Rochelle’s Briefcase – Done. What’s Next?

I finally finished Rochelle’s Briefcase. Well, the first draft, anyway. I posted the final chapter yesterday on Story-time and it feels like I rushed the story to its end. Because I did.

Just over a year ago Goran Zidar started up the Story-time website where authors can post serial novels a chapter at a time and readers choose what happens in the following chapters. A great opportunity to write a novel-length piece and get directional feedback almost in real time. Well, novel-writing real time!

Rochelle’s Briefcase began its life about five years ago as a short story. From quite early I had a fairly clear idea of where it was going but felt the story would be too long to be short, if you know what I mean. So I abandoned it temporarily. When Story-time came up and I was thinking of ideas, I realised RB would be a good fit.

There are some key things I was aware were essential in a serial novel, or probably any novel, really, and one of them was that the goal must be established early so the reader knows roughly where the story is going. The danger with starting to read a serial novel is that you don’t see the end. You have no idea how much you’ve invested in and you can’t picture the journey ahead. Unlike a physical book with 300 pages or an ebook that’s got a percentage you can see slowly approaching 100, a serial novel is like walking across a dark patch of grass. It could be a small yard or it could be a football stadium. You don’t know. And I think that might put some people off serial novels.

There is also the stop-start of the single chapter releases that could frustrate readers. I know when I read I like to read in my time. I don’t want to wait for the writer to put out the next chapter. Putting up with a series of books is bad enough (think Stephen King’s Dark Tower series), let alone a series of chapters!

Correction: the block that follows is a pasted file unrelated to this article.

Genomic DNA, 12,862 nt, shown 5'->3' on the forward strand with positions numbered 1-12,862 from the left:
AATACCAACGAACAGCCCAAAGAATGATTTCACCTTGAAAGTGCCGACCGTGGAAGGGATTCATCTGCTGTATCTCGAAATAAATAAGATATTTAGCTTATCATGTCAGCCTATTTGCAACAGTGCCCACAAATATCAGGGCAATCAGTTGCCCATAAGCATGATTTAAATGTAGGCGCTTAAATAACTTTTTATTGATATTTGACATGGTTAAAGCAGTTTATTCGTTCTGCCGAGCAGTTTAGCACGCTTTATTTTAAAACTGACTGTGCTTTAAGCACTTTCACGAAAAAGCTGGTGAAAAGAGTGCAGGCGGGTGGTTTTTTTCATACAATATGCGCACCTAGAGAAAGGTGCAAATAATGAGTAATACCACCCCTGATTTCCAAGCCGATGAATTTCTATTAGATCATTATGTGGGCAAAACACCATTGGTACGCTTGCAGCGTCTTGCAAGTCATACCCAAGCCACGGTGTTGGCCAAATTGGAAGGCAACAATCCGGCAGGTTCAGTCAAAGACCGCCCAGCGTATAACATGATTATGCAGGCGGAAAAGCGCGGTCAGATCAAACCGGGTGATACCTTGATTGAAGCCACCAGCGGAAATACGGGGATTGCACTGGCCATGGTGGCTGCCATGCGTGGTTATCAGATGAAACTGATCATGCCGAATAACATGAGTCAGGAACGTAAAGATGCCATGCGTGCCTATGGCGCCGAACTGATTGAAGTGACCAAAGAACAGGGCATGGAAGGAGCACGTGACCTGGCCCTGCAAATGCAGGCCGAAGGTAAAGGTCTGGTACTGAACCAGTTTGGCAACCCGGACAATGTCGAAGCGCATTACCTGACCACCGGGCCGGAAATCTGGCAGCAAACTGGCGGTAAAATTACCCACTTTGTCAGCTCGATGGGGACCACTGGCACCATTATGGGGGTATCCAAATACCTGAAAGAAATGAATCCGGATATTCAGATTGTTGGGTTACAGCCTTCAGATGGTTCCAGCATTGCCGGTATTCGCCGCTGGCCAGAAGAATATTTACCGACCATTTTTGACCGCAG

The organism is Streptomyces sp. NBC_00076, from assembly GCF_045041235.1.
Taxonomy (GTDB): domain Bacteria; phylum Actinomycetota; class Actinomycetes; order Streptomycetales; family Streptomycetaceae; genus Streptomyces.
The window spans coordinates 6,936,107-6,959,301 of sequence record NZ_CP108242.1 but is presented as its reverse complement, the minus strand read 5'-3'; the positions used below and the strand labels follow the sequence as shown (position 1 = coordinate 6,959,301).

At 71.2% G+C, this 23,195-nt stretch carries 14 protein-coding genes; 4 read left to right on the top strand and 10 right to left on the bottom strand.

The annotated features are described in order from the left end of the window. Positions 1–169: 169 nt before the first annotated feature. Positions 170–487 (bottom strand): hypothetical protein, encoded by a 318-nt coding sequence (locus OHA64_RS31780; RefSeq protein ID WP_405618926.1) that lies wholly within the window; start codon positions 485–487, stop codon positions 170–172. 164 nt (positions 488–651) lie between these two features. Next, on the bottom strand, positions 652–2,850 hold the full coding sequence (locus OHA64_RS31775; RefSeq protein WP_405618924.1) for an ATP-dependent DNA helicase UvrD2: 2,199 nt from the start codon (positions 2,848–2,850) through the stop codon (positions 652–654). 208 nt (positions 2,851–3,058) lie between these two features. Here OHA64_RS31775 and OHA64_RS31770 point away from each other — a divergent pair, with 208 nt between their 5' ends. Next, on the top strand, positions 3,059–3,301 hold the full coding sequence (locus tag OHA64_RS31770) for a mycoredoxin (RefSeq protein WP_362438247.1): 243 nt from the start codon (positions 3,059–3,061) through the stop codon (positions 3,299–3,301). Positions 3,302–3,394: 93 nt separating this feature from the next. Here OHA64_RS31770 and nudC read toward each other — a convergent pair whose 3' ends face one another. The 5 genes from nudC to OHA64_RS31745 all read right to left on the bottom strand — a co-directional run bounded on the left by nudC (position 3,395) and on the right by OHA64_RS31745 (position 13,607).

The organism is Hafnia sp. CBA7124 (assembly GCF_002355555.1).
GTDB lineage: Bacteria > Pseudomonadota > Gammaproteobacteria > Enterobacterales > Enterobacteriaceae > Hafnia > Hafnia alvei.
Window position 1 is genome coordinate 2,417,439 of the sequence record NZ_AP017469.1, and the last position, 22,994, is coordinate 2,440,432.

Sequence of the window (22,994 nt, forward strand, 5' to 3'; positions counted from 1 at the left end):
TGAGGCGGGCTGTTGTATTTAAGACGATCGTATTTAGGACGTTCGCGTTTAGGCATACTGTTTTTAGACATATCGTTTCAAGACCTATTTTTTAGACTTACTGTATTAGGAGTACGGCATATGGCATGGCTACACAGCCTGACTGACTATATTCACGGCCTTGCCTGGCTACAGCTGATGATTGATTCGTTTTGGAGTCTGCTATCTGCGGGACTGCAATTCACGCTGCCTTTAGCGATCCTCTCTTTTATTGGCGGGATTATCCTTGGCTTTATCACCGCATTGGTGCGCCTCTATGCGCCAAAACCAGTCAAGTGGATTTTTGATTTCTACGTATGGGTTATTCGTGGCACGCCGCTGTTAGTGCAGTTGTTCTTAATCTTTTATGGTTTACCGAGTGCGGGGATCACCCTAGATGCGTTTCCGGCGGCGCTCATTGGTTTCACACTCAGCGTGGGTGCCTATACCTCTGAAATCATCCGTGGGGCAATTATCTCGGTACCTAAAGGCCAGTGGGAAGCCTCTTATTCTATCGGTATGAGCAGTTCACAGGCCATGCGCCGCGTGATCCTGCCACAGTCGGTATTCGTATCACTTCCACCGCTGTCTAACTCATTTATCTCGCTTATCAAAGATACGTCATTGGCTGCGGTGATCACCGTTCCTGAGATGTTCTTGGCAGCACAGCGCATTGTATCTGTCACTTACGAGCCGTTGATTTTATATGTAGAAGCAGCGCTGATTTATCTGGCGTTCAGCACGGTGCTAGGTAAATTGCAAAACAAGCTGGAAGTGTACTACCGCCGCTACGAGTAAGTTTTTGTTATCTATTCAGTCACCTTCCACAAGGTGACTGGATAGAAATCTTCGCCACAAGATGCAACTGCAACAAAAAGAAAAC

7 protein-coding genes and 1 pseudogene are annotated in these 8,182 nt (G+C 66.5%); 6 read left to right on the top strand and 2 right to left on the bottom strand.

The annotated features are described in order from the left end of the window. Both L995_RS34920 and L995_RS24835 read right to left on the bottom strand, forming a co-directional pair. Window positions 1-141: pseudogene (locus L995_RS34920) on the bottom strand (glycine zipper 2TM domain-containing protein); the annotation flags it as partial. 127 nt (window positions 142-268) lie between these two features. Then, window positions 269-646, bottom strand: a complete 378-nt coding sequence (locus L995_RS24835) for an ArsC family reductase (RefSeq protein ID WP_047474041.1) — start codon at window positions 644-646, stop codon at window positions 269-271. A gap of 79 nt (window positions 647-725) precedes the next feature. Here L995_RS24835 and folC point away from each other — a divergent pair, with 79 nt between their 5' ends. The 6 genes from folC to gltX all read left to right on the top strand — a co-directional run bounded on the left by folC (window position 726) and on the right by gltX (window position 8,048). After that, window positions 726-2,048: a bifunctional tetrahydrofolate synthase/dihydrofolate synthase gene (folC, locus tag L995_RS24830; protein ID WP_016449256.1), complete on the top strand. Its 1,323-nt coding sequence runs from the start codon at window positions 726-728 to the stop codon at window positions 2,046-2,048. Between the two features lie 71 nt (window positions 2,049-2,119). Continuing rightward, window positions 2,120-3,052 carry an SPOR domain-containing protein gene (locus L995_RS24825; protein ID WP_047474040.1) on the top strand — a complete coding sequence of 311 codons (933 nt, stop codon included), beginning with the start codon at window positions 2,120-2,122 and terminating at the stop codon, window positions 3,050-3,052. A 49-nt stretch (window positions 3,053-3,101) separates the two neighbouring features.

Anyway, back to Rochelle’s Briefcase. I identified the problem and the time frame early in the first chapter so it was a suitable candidate for expanding to a novel length story in serial form. Readers knew what they were getting into. Sort of.

So I launched into the rest of the story, carefully picking poll questions that wouldn’t cause the story to stray too far away from my predetermined destination. Maybe I cheated.

I wondered how may people would read it. There were about half a dozen other authors contributing their own story chapters, one at a time over the months. Sadly I noticed the view counts and votes gradually dropping. Then other stories simply lay abandoned. I was enjoying them and was disappointed to see them simply stop. Goran’s Hunter which is now available as an ebook on Amazon, was the only exception.

Back to Rochelle’s Briefcase. In response to the lower votes, I’d leave longer times for people to vote just to get enough numbers for a meaningful decision. But I wanted to get on with it! Hence the decision to end the story the way I did. Yeah, not great, I know. It was expected to take place over one week from Wednesday to Wednesday, but it took a year to get about halfway through the story and I was getting impatient!

So now what? I wound it up on Story-time so I can work on RB V2.0. It will be a major rewrite of the story. Looking at it now I see potential for more romance. I see potential for more spy thriller. It could also do with a bit more family history, especially Rochelle’s and perhaps Steve’s. More back story. And I will probably keep Rochelle alive in V2.0. Some people’s motives also need addressing. And the writing in general could be vastly improved. The to-do list is quite long.

But the aim is to clean it up and improve it by the end of the year.

To everyone who read Rochelle’s Briefcase and voted and otherwise, thank you for your contributions and rest assured, you did play an important role in shaping the story and I will try to stay true to your votes during the rewrite stage.

Onwards to V2.0 and beyond!

4 thoughts on “Rochelle’s Briefcase – Done. What’s Next?

  1. ericjbaker

    Perhaps this was a good exercise in that you were able to see what was working and not working along the way, instead of cranking out a first draft and later realizing it went all wrong. Your second draft will be all the better for it.

    1. Richard Leonard Post author

      Yeah, good. It just goes down hill from there. 😉
      I can think of so many ways to improve it, it’s not funny.
      I’m glad you like it. I appreciate the encouragement! I just have to get bum on seat and hands on keyboard for longer and I’ll get it done! Cheers!


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